It is extremely important to have a generator big enough to start and run
your rotating loads, and to hold frequency and voltage as near constant as
All rotating loads well pump, pool pump, air conditioner/heat pump
compressor and fan motor, refrigerator and freezer compressors and fan
motors require 60 hz alternating current (AC) to operate at the correct,
constant speed, and require full voltage (120 or 240 depending on the motor)
to operate at the correct current under load.
Incorrect voltage, and incorrect or varying frequency, can lead to failure
of rotating equipment.
Let me put that more plainly a badly regulated generator will burn up
Home electronics (tv, computer, etc.) are not as sensitive to voltage, and
are relatively insensitive to frequency (they all have power supplies that
convert AC to regulated DC) but they can be damaged by very low or high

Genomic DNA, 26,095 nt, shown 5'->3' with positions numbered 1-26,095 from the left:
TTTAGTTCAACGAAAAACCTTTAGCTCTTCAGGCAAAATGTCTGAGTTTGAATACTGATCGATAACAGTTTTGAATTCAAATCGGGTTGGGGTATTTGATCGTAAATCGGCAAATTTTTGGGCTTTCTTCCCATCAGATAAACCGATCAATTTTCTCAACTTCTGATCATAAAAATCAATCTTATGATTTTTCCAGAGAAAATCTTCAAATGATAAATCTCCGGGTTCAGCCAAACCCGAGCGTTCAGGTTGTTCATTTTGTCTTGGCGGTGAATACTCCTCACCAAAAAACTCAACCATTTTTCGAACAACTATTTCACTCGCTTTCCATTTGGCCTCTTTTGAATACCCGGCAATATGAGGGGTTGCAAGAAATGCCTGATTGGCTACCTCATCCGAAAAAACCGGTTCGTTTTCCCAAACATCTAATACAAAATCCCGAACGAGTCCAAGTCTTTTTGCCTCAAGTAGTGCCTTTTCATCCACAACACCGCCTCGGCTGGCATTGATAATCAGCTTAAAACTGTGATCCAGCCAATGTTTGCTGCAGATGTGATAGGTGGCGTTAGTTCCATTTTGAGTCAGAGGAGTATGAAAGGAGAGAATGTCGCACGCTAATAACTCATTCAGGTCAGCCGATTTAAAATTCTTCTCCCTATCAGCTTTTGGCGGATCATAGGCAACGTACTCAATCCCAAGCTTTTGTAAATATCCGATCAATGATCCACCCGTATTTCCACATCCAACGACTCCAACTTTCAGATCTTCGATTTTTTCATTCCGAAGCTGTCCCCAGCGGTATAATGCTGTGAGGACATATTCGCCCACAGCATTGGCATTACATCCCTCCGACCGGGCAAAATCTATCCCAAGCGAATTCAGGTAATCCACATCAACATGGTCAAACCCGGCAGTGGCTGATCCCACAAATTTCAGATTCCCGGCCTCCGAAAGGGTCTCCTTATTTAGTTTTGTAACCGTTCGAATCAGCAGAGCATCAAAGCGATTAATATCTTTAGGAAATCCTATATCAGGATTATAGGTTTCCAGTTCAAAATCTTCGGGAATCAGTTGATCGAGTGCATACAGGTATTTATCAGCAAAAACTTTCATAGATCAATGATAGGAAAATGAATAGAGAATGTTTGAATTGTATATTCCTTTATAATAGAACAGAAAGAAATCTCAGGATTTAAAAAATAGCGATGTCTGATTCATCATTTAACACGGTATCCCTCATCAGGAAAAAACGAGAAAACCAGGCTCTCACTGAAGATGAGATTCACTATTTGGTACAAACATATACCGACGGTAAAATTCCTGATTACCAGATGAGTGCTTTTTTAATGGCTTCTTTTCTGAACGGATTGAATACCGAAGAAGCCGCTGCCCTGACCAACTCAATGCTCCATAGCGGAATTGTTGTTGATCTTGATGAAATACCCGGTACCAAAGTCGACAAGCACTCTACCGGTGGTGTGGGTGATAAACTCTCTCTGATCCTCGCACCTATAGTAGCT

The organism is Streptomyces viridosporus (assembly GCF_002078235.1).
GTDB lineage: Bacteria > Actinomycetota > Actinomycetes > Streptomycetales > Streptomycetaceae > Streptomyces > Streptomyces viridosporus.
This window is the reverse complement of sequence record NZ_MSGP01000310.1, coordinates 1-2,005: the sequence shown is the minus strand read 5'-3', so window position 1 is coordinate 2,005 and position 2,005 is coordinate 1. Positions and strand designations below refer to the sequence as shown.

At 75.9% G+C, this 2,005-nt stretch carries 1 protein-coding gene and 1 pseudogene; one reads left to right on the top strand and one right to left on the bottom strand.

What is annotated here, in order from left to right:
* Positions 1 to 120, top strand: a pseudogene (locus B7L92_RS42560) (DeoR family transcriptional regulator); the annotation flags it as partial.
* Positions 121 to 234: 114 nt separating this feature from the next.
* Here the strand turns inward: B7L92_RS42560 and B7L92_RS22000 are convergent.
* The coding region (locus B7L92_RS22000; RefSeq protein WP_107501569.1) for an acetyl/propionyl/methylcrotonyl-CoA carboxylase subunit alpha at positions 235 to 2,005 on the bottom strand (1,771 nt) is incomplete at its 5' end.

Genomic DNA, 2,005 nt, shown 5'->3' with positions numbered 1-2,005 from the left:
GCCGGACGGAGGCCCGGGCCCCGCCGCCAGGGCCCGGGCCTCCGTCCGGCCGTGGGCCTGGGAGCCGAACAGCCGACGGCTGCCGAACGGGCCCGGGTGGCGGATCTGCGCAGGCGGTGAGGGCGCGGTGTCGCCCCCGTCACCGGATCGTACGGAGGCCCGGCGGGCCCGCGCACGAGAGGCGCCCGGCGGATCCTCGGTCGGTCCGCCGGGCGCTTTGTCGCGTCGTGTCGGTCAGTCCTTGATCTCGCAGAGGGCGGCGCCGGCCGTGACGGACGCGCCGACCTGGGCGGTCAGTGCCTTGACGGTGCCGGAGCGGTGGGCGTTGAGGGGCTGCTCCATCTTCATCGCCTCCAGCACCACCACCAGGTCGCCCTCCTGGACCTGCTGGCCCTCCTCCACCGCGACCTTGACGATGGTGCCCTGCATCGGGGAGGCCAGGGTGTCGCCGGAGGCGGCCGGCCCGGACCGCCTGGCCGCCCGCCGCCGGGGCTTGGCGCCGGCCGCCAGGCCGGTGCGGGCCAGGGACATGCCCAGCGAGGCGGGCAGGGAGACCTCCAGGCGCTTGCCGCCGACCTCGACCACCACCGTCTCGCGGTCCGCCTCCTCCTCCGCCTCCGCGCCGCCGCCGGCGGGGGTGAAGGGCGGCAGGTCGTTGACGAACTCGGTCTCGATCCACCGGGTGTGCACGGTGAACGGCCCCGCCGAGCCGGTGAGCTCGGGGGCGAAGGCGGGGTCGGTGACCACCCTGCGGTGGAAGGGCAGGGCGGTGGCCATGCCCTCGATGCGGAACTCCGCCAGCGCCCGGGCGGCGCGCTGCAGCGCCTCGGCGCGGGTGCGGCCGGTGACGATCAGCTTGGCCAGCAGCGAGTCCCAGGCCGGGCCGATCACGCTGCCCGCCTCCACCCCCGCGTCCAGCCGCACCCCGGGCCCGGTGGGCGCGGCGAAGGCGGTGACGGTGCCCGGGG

Most important is your transfer switch.
After the transfer switch is installed, and inspected by your county
building inspector, send a copy of the electrical inspection to your
insurance agent 2 reasons:
1. Liability If anyone is ever injured or killed while working to restore
power on your distribution grid, you will have proof that there is no way it
was a backfeed from your generator.
2. Risk Reduction If you ever have an electrical fire in your house, you
will have proof that the transfer switch was properly installed and
My advice is to install a 200 amp (or whatever size your home electrical
service is) manual transfer switch.
That way you will be able to use any lights, anywhere in your house,
including in your basement, regardless of whether you power your house with
a 5kw or a 50kw genset.
I do not recommend an automatic transfer switch for home use.
You want to determine that the power really is out, and will be out for more
than a few minutes (or hours).